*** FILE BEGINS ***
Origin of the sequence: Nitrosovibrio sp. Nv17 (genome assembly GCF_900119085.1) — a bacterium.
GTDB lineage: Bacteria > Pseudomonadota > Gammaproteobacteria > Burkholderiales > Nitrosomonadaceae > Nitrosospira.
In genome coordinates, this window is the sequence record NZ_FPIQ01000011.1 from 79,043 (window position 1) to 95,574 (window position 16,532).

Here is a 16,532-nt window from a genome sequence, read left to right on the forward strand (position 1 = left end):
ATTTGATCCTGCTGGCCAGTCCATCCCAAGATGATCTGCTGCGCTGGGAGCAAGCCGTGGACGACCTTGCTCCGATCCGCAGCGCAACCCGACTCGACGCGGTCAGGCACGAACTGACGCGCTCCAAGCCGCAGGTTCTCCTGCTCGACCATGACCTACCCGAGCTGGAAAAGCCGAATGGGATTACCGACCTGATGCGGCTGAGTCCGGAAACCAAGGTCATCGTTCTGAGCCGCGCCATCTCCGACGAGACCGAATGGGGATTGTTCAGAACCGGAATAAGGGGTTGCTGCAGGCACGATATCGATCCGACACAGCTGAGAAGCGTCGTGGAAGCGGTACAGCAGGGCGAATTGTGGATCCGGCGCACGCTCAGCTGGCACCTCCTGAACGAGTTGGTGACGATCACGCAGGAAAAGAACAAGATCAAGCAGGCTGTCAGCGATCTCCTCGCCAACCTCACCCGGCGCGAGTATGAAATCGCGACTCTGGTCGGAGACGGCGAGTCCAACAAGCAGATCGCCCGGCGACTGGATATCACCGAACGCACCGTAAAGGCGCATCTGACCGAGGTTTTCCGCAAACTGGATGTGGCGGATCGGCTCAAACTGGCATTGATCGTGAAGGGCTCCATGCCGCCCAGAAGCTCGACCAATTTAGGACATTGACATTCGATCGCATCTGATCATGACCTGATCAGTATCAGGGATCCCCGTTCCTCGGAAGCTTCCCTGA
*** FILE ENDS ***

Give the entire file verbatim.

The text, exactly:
Origin of the sequence: Nitrosovibrio sp. Nv17 (genome assembly GCF_900119085.1) — a bacterium.
GTDB lineage: Bacteria > Pseudomonadota > Gammaproteobacteria > Burkholderiales > Nitrosomonadaceae > Nitrosospira.
In genome coordinates, this window is the sequence record NZ_FPIQ01000011.1 from 79,043 (window position 1) to 95,574 (window position 16,532).

Here is a 16,532-nt window from a genome sequence, read left to right on the forward strand (position 1 = left end):
ATTTGATCCTGCTGGCCAGTCCATCCCAAGATGATCTGCTGCGCTGGGAGCAAGCCGTGGACGACCTTGCTCCGATCCGCAGCGCAACCCGACTCGACGCGGTCAGGCACGAACTGACGCGCTCCAAGCCGCAGGTTCTCCTGCTCGACCATGACCTACCCGAGCTGGAAAAGCCGAATGGGATTACCGACCTGATGCGGCTGAGTCCGGAAACCAAGGTCATCGTTCTGAGCCGCGCCATCTCCGACGAGACCGAATGGGGATTGTTCAGAACCGGAATAAGGGGTTGCTGCAGGCACGATATCGATCCGACACAGCTGAGAAGCGTCGTGGAAGCGGTACAGCAGGGCGAATTGTGGATCCGGCGCACGCTCAGCTGGCACCTCCTGAACGAGTTGGTGACGATCACGCAGGAAAAGAACAAGATCAAGCAGGCTGTCAGCGATCTCCTCGCCAACCTCACCCGGCGCGAGTATGAAATCGCGACTCTGGTCGGAGACGGCGAGTCCAACAAGCAGATCGCCCGGCGACTGGATATCACCGAACGCACCGTAAAGGCGCATCTGACCGAGGTTTTCCGCAAACTGGATGTGGCGGATCGGCTCAAACTGGCATTGATCGTGAAGGGCTCCATGCCGCCCAGAAGCTCGACCAATTTAGGACATTGACATTCGATCGCATCTGATCATGACCTGATCAGTATCAGGGATCCCCGTTCCTCGGAAGCTTCCCTGA